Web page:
This is an attempt to show how my discoveries alter our assessment of Rembrandt’s character in major ways. Truly horrid things have been said about Rembrandt in the press as a result of recent scholarship. For instance in the New York Times. “Rembrandt was a money-changer in the temple of art”, followed by a whole paragraph of hostility. In  the same year 1991, when the 3 major exhibitions were taking place to establish the new scholarship he was compared more times with Andy Warhol than with any other artist, for his business procedures based on the erroneous idea that he ran a huge workshop churning out his recently dismissed works, signing them and selling them as his own. In fact though such practices were normal in Rembrandt’s time, he was determined to paint every stroke of The Night Watch himself. As after that success he fell from demand in the market-place so there was no temptation to do otherwise.

The whole idea of Rembrandt’s Workshop is a recent invention, you will find no reference to it before 1968 when the RRP started work, its a fabrication. Rubens had a workshop of a few very gifted assistants because he was catering for the whole Catholic world in a post Reformation crisis. He was amazingly gifted and with an enormous market gasping for his painting. Rembrandt a contemporary, was the other side of the picture altogether. He would have love to be in Rubens’ position but the protestants had no use for “idols”, they were busy breaking them up. He sold more self-portraits than religious subjects but his ambition to be a history painter and special gift for seeing how we humans express ourselves could not be denied. The Bible was his main source of inspiration throughout his life. But I guess when the “experts” finally revise their ideas about the dates of his drawings, fewer group subjects will be found after his peak popularity c1642.

On the one occasion when he was asked for a landscape he had only a student’s example in stock and he answered the request in a straightforward manner saying with a few touches from me it could pass for a Rembrandt. He himself rarely if ever painted still life or landscape though he made many beautiful drawings of the landscape around Amsterdam. Otherwise, his landscapes were nearly always just as a background for human subjects.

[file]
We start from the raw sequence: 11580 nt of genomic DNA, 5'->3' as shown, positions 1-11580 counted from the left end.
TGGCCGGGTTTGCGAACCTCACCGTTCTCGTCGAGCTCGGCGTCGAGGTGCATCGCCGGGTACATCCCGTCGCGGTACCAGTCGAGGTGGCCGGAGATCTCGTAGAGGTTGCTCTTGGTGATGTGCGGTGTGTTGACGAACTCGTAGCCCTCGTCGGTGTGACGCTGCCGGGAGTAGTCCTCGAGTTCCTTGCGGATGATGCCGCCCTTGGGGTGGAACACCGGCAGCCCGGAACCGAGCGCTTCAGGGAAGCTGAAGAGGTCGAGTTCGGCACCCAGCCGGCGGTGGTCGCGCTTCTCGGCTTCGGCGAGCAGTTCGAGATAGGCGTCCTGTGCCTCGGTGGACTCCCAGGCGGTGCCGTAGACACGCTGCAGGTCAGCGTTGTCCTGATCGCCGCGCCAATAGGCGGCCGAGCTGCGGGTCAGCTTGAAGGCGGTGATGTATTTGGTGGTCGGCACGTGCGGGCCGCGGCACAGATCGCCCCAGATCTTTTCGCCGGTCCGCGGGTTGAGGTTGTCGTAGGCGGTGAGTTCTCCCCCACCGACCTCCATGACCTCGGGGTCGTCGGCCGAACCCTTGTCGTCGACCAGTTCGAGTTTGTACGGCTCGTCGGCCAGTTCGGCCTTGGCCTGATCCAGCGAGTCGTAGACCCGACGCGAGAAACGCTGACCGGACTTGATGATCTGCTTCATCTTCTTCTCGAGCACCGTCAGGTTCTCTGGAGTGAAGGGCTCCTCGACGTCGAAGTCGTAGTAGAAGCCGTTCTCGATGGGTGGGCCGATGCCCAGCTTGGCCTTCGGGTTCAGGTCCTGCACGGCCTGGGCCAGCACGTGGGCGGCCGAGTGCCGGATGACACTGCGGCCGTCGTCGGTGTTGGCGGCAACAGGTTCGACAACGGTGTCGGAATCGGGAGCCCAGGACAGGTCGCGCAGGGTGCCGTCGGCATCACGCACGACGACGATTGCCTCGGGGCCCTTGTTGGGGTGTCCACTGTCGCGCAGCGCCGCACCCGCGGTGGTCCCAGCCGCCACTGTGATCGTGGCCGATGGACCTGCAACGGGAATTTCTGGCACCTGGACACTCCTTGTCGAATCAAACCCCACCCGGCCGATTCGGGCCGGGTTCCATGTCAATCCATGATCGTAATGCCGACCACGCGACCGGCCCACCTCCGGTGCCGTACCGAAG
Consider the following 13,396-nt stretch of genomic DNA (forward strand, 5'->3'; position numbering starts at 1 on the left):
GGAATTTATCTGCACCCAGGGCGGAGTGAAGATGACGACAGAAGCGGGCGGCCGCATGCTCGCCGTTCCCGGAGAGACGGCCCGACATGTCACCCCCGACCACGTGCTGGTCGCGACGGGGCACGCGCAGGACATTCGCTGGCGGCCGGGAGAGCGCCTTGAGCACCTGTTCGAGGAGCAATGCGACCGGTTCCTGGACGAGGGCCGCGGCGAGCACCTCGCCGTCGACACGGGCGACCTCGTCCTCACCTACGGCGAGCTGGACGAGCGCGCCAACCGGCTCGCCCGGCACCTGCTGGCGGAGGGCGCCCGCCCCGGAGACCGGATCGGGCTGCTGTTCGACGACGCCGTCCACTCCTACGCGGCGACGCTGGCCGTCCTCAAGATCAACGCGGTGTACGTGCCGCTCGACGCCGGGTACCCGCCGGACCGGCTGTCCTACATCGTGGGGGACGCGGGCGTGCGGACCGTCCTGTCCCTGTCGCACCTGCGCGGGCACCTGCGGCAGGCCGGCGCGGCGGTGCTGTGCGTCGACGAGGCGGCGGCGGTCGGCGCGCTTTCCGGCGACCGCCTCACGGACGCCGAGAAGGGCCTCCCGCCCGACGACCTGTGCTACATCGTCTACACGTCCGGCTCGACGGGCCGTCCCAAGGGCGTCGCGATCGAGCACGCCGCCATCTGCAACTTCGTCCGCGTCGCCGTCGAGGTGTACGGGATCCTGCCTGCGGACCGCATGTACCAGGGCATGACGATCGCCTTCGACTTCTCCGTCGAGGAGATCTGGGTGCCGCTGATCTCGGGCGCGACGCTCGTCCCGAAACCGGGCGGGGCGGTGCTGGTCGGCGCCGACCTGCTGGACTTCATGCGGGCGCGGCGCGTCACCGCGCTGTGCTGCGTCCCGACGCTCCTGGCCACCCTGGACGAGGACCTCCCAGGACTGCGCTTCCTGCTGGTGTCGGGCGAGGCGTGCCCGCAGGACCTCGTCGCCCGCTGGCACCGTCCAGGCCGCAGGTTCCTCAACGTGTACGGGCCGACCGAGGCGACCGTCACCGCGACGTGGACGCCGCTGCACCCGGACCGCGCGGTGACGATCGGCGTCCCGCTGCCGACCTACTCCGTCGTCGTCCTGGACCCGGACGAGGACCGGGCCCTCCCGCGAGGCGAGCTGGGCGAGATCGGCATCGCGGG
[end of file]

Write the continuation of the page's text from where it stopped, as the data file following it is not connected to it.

Rembrandt spent half his creative energy on a subject matter which from a market point of view was a non-starter in protestant Holland. He painted what he wanted not what the market demanded. We don’t even know to what protestant sect he belonged. He got involved with the Calvinists because Hendrijke, his girl friend for 17 years, was accused by them of living with Rembrandt in concubinage. He did not show up at her trial, maybe he had become a Mennonite by then. We can surmise that he was a believer of some kind but there are good reasons for him to be involved with Biblical subjects other than belief:

The Bible was the best known book of stories of every kind, read throughout Christendom. It had recently been translated into most of the languages of Europe from Latin, Greek or Aramaic and so was hot news for most Christians. The sheer richness of the human subject matter was a gold-mine for Rembrandt or anyone else interested in investigating the human psyche. The only other possibility for the same mining was classical mythology, which he used occasionally. But it did not have the same popular following. Ovid was for the scholarly few.

Rembrandt does not compete with Rubens, Van Dyck or Hals in swiftness of execution; he goes his own way at his own pace, remarkably slowly in fact but almost without ceasing. A true artist seeing life as truthfully as he could, without embellishment. He is nonetheless very much a man of his time insofar as he is following the example of the great scientists who refused to take Aristotle’s word for how the physical world works, they too observed for themselves. That is why many artists regard Rembrandt as the one old master who speaks to us moderns directly. Other old masters we can admire but there is not that feeling that we are in the same business. Rembrandt is the beginning of the modern era in art as Copernicus, Galileo and Newton are in science.

The scholars want him to be the same as the older masters; he is not. They seem to have no idea of his originality. To read recent scholars is to get no guidance as to why the rest of us admire him so much, its as if they want to down-grade him and rob him of his unique position in art. They are looking with a narrow focus without understanding or illumination; they want to know which works are his without any discrimination as to which is better or worse. Rembrandt is the most varied of all artists; his works vary from the sublime to the ridiculous and each generation of artists will take a different view of which they admire the most. I offer a rational explanation for his variability – the scholars seek to explain it by the development of his style. They are talking in special jargon to put their folly beyond common sense criticism.